Abstract: The pivotal role of the manufacturing sector in guaranteeing a relatively sustainable growth and generating employment has made both public and private actors take interest in factors that might influence manufacturing performance; trade policy reforms inclusive. Consequently, policy makers and the government has taken steps to influence manufacturing performance through trade policy reforms, in form of tariff reduction. The paper examined the impact of trade policy reforms on manufacturing firms’ performance in Nigeria. Panel data were collected for 57 quoted firms in Nigeria across 15 manufacturing industries. The fixed and random effects models were examined, while the Hausman specification test judged the random effects model to be the most appropriate. Chow break-point test also suggested the existence of structural break, and hence, the break was controlled for. The findings reveals that tariff has significant negative impact on manufacturing firms value added (performance) in Nigeria. The negative impact of tariff is however, much obvious in the printing and publishing and aluminium industries/ sub-sectors. We therefore, recommend that selective imposition of tariff on different products at different time should be implemented in conjunction with sector-specific reforms for enhanced manufacturing performance in Nigeria.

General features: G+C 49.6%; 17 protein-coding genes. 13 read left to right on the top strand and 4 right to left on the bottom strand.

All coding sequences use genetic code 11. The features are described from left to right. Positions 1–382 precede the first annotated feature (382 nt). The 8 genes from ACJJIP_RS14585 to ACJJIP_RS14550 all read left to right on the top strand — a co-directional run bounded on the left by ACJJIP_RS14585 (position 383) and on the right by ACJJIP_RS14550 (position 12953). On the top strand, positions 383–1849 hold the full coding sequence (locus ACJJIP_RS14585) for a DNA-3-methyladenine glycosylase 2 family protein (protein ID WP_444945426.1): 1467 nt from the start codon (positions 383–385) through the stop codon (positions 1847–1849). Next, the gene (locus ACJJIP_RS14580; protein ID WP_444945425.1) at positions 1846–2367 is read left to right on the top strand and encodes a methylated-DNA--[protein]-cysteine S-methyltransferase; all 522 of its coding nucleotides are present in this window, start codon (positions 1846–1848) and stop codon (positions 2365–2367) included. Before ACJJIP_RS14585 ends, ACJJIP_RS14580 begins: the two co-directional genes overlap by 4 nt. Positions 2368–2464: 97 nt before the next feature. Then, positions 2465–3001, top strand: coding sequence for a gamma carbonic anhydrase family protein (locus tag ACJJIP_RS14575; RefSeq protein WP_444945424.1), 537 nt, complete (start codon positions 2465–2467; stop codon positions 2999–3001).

Keywords: manufacturing; trade policy; economic growth; industrialisation
    Date: 2020–02–26
  8. By: Arezki,Rabah; Belhaj,Ferid